The Trashalanche Pokemon Podcast

Power Spray and Team Flare Tools, Tweetalanche & Intl Winner Gaby, PC4 & Pikarom, Urshifu, Eternatus meta, Ties in PC4 and IDing, 2009 Pokemon World Championships, SSH-on format events: 2x Top 10 finish! Victini, Inteleon, Zarude

June 09, 2021 Brent Halliburton Season 1 Episode 44
The Trashalanche Pokemon Podcast
Power Spray and Team Flare Tools, Tweetalanche & Intl Winner Gaby, PC4 & Pikarom, Urshifu, Eternatus meta, Ties in PC4 and IDing, 2009 Pokemon World Championships, SSH-on format events: 2x Top 10 finish! Victini, Inteleon, Zarude
Chapters
The Trashalanche Pokemon Podcast
Power Spray and Team Flare Tools, Tweetalanche & Intl Winner Gaby, PC4 & Pikarom, Urshifu, Eternatus meta, Ties in PC4 and IDing, 2009 Pokemon World Championships, SSH-on format events: 2x Top 10 finish! Victini, Inteleon, Zarude
Jun 09, 2021 Season 1 Episode 44
Brent Halliburton
Transcript
Brit:

Like back in the day I used to buy, I would buy almost just one, sometimes two boxes of every single set, just strictly for place sets. And he would basically always come out with what you needed to like, sometimes like with, I guess thinking of like gets us being a hollow rare, like occasionally it would be hard and like not the, not the ACE specs, but what were those guys called? The the trainers that attached to your, your opponent's Pokemon. Those were like weird

Brent:

Not hindering or was one of them,

Brit:

team team, team flare tool or something like that.

Brent:

yeah,

Brit:

anyways, yeah, they were like strangely in a secret, rare spot, I think in the packs they were straight and we were like 10 bucks or something for whatever reason, but yeah, I missed that. You couldn't possibly do that anymore. And just looking through the scans now, there's, there's just so many supporters and this, that, and actually I do think some of them are good, thankfully, but most of them are not, but that's par for the course, I would think.

Brent:

that was such a short lived feature, but it made me sad that they had, they had things like that before. Team flare tools where you can kind of interact with your opponents spoke amount of mess them up.

Brit:

Just power spray. Really?

Mike:

the only

Brit:

Yeah.

Mike:

to that.

Brent:

so what did power spray do? I mean, I know everybody talks about power, power, power.

Brit:

Paris spray, let you, I guess, I guess there was actually, there is that mysterious treasures elk exam that had power spray. You had to discard two cards from your hand to do it. But you just, you, you could cancel a inability back then. It was still there was still that dichotomy of polka powers and polka bodies. And so power sprays only targeted polka powers. And I guess maybe to maybe give you an idea of what those were polka bodies generally are, where like just like, you know, ubiquitous, like field effects or something like that. You didn't have to do anything. Whereas polka powers are like your, your Dedenne charged things that have to activate things that do things once per turn and things like that. And so it was really powerful. You, you had to have three SP Pokemon in play and SP just being, you know, honestly analogous to like rapid strike and single strike, just kind of, there were basics in level Xs, which was kind of the. The design of the cards and the diamond and Pearl era, but it had support around them with the support of cards, but you had to have three or more in play to be able to use it. And it was a powerful card and really the only way that you've ever, it was really the only like real control card I've ever felt we've had in Pokemon, because you think of like magic with, you know, all their, all the blue spells that denied this, stop, that counter that such a sort of obviously core part of magic and the blue coloring specifically. And we just never get that in Pokemon. And it's always to how I feel like our control decks. Aren't really controlled X, if you, you know, if we use, if we use the term generally, I think it works. But if we were comparing across games, like are controlled X or not, and don't control things, they're, you know, they're they're resource manipulation and things like that. It's not the same sort of just like total denial that these magic decks can do. Yeah.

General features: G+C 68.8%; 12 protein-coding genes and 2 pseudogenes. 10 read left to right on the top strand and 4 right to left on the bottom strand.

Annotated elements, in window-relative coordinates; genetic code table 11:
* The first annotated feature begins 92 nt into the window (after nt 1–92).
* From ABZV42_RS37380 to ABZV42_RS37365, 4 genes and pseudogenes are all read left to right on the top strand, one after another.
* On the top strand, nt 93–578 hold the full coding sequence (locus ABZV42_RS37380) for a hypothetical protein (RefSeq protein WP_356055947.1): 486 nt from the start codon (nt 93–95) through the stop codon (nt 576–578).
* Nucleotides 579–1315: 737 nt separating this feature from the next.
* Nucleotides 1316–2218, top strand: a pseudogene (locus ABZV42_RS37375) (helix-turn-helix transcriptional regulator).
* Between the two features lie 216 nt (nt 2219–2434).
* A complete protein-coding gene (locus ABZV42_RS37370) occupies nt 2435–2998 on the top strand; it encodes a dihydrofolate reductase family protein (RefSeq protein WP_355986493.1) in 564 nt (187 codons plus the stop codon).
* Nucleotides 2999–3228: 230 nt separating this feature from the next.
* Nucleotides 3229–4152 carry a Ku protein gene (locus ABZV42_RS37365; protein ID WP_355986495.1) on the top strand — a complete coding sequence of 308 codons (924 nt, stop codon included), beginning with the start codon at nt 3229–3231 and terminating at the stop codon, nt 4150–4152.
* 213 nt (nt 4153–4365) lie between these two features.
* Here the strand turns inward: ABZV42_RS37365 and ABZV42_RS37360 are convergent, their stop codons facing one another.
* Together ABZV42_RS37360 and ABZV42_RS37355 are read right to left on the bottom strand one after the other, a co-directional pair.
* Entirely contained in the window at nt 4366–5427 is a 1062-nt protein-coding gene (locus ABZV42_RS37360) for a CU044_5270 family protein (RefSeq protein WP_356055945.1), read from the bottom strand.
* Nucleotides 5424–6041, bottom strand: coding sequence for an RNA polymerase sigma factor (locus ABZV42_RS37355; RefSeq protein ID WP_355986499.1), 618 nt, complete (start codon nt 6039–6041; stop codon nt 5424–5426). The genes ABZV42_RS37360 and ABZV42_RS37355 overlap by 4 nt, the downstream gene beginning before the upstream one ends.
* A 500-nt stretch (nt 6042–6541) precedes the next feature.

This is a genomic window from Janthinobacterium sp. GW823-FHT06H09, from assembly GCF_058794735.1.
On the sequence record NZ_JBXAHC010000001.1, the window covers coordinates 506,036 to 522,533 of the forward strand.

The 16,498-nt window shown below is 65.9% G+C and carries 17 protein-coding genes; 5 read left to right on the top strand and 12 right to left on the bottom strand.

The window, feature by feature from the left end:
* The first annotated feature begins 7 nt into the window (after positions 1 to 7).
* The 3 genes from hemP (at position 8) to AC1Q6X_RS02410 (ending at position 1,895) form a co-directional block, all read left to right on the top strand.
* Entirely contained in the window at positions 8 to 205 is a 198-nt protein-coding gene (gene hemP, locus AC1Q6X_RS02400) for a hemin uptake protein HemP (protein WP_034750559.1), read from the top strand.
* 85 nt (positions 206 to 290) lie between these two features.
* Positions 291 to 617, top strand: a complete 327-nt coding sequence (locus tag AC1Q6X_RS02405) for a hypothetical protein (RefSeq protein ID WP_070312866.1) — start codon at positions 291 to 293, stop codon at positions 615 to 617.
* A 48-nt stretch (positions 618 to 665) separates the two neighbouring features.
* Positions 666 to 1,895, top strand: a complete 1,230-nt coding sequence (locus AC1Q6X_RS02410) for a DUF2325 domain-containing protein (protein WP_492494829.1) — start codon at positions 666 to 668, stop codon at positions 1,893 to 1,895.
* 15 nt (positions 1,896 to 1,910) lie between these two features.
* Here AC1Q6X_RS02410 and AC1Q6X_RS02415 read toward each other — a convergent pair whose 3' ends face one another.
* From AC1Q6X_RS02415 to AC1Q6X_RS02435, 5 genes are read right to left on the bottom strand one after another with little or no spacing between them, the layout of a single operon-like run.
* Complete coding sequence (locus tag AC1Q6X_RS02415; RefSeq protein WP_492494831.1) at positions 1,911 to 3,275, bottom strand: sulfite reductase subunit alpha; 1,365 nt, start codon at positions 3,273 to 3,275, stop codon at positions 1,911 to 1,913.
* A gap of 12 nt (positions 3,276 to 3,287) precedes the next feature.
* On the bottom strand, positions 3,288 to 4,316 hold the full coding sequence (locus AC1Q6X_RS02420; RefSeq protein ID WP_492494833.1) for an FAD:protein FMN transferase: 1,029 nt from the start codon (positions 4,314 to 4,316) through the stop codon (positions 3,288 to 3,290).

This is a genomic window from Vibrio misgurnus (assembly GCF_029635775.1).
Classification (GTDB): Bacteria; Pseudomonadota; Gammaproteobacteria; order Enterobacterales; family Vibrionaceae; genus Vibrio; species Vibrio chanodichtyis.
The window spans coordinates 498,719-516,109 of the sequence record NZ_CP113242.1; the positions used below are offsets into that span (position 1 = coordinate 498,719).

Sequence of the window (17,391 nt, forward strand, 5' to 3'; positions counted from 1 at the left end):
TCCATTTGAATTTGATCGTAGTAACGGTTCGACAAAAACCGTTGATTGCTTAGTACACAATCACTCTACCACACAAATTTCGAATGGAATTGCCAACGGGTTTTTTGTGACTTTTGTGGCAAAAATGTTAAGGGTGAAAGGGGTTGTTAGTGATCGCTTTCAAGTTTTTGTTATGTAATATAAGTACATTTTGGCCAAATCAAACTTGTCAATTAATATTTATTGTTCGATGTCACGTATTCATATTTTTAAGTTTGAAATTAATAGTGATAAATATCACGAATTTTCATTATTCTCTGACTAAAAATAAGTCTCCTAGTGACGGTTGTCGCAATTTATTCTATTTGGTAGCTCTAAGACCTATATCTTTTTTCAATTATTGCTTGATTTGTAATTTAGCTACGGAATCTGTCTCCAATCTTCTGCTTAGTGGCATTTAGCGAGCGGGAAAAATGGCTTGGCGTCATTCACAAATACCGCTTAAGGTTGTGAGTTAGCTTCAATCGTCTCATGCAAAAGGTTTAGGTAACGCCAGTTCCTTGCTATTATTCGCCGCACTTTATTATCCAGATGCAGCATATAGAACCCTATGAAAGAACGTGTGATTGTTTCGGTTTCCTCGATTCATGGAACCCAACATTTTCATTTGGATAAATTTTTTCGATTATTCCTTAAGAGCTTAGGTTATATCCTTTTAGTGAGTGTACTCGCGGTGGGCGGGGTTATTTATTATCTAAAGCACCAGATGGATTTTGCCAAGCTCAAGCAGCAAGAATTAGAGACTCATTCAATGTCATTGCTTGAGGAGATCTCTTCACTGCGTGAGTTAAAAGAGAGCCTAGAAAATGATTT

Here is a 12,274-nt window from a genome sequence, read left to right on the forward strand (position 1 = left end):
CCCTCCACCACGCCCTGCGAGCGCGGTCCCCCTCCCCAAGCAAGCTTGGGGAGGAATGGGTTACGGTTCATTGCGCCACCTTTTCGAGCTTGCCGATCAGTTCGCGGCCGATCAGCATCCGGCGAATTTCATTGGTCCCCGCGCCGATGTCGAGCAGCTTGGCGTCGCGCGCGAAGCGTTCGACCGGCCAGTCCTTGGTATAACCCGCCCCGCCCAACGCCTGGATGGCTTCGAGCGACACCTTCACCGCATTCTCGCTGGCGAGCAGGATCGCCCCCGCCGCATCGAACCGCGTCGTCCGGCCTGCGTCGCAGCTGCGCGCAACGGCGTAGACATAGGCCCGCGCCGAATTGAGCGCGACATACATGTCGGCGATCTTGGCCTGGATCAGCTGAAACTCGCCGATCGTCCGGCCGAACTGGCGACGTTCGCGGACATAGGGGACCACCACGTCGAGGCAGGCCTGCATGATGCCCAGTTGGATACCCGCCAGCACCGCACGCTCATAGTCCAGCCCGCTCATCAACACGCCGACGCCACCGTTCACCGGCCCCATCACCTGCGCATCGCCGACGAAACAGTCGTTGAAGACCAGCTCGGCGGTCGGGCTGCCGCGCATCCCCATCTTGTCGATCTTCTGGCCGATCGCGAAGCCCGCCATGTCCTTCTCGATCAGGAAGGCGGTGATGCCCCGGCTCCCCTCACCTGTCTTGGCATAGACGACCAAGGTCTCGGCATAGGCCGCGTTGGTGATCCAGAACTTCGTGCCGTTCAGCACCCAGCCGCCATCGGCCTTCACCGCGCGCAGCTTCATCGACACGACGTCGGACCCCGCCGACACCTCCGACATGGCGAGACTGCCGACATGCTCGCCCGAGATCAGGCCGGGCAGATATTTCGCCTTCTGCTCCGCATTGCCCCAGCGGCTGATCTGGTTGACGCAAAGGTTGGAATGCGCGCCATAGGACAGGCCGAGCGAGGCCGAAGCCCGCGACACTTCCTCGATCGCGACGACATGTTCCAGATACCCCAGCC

Brent:

no, I mean, magic decks. You have the ability to interact with an opponent, like during their turn, which is like something you just don't see in a lot of other card games, I think. But certainly you don't see it in this card game.

Mike:

Yeah, power. Yeah. Power spray. And that Alex, Sam, I think we're the only two. Yeah. So, and also like, Brett, did you play when there was polka powers and fuck about his or just abilities.

Brent:

No, certainly not me.

Mike:

Oh, okay. Okay. Okay. Yeah.

Brent:

We are like, we started, we started playing like right after X, Y came out basically.

Mike:

Yeah. Gotcha. Okay. So like Garbotoxin would have been a poker body, but decidua GX would be a polka power. That's kind of like the difference.

Brent:

right. But yeah, I mean, I've seen, I've seen enough, like poker body poker power stuff to like, be aware that there's a difference.

Mike:

Yeah. It always made like that distinction always made sense to me. To have the, kind of like the passive versus the active things. And I also liked that polka powers. Well, actually, so they were called Pokemon powers and they were like one thing and they were all shut off by status conditions. And then they split them to poker powers and poker bodies. Right. Were poker powers stopped by spec status condition still? No.

Brit:

no, it was, it was just a, no, sorry. It was poker powers, right? It wasn't poker

Mike:

That's what, that's what I said. Yeah. Polka powers were still stopped by status conditions, but polka bodies. were not.

Brit: